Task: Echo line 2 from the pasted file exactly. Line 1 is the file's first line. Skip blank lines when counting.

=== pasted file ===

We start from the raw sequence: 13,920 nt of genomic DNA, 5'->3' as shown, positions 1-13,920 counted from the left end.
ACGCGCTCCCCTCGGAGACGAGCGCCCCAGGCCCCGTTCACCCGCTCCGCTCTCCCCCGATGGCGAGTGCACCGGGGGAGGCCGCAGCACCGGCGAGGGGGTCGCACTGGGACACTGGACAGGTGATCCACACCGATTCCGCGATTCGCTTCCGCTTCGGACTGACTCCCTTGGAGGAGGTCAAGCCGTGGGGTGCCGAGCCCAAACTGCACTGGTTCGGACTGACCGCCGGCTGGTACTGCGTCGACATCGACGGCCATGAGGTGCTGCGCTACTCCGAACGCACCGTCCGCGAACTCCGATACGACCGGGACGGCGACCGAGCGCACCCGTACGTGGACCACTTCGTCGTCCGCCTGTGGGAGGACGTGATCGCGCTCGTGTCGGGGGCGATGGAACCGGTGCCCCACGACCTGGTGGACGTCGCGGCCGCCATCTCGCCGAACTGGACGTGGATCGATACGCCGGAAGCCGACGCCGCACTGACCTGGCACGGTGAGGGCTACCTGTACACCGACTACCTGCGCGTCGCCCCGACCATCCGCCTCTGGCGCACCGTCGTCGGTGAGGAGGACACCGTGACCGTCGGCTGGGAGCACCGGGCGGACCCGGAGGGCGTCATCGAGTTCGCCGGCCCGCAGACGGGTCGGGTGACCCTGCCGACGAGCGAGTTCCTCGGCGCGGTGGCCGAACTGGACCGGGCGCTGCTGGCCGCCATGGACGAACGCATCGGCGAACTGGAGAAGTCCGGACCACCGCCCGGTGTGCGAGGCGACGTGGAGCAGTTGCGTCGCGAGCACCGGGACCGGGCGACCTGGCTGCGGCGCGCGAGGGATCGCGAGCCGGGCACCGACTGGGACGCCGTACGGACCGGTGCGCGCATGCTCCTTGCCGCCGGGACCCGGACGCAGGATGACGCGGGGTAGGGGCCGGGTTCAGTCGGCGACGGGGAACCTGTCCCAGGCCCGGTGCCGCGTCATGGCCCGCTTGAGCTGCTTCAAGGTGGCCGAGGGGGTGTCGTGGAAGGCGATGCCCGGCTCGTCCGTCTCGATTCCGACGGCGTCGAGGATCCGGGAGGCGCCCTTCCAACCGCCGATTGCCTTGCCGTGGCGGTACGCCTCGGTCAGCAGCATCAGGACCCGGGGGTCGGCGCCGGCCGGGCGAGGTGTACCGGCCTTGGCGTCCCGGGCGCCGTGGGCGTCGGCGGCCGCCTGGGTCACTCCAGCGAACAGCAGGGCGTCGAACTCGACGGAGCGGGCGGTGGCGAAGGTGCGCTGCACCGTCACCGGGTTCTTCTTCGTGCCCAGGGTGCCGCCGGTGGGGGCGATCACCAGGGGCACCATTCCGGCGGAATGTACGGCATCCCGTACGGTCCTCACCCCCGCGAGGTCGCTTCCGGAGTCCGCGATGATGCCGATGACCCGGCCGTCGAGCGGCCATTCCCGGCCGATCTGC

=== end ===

ACGCGCTCCCCTCGGAGACGAGCGCCCCAGGCCCCGTTCACCCGCTCCGCTCTCCCCCGATGGCGAGTGCACCGGGGGAGGCCGCAGCACCGGCGAGGGGGTCGCACTGGGACACTGGACAGGTGATCCACACCGATTCCGCGATTCGCTTCCGCTTCGGACTGACTCCCTTGGAGGAGGTCAAGCCGTGGGGTGCCGAGCCCAAACTGCACTGGTTCGGACTGACCGCCGGCTGGTACTGCGTCGACATCGACGGCCATGAGGTGCTGCGCTACTCCGAACGCACCGTCCGCGAACTCCGATACGACCGGGACGGCGACCGAGCGCACCCGTACGTGGACCACTTCGTCGTCCGCCTGTGGGAGGACGTGATCGCGCTCGTGTCGGGGGCGATGGAACCGGTGCCCCACGACCTGGTGGACGTCGCGGCCGCCATCTCGCCGAACTGGACGTGGATCGATACGCCGGAAGCCGACGCCGCACTGACCTGGCACGGTGAGGGCTACCTGTACACCGACTACCTGCGCGTCGCCCCGACCATCCGCCTCTGGCGCACCGTCGTCGGTGAGGAGGACACCGTGACCGTCGGCTGGGAGCACCGGGCGGACCCGGAGGGCGTCATCGAGTTCGCCGGCCCGCAGACGGGTCGGGTGACCCTGCCGACGAGCGAGTTCCTCGGCGCGGTGGCCGAACTGGACCGGGCGCTGCTGGCCGCCATGGACGAACGCATCGGCGAACTGGAGAAGTCCGGACCACCGCCCGGTGTGCGAGGCGACGTGGAGCAGTTGCGTCGCGAGCACCGGGACCGGGCGACCTGGCTGCGGCGCGCGAGGGATCGCGAGCCGGGCACCGACTGGGACGCCGTACGGACCGGTGCGCGCATGCTCCTTGCCGCCGGGACCCGGACGCAGGATGACGCGGGGTAGGGGCCGGGTTCAGTCGGCGACGGGGAACCTGTCCCAGGCCCGGTGCCGCGTCATGGCCCGCTTGAGCTGCTTCAAGGTGGCCGAGGGGGTGTCGTGGAAGGCGATGCCCGGCTCGTCCGTCTCGATTCCGACGGCGTCGAGGATCCGGGAGGCGCCCTTCCAACCGCCGATTGCCTTGCCGTGGCGGTACGCCTCGGTCAGCAGCATCAGGACCCGGGGGTCGGCGCCGGCCGGGCGAGGTGTACCGGCCTTGGCGTCCCGGGCGCCGTGGGCGTCGGCGGCCGCCTGGGTCACTCCAGCGAACAGCAGGGCGTCGAACTCGACGGAGCGGGCGGTGGCGAAGGTGCGCTGCACCGTCACCGGGTTCTTCTTCGTGCCCAGGGTGCCGCCGGTGGGGGCGATCACCAGGGGCACCATTCCGGCGGAATGTACGGCATCCCGTACGGTCCTCACCCCCGCGAGGTCGCTTCCGGAGTCCGCGATGATGCCGATGACCCGGCCGTCGAGCGGCCATTCCCGGCCGATCTGC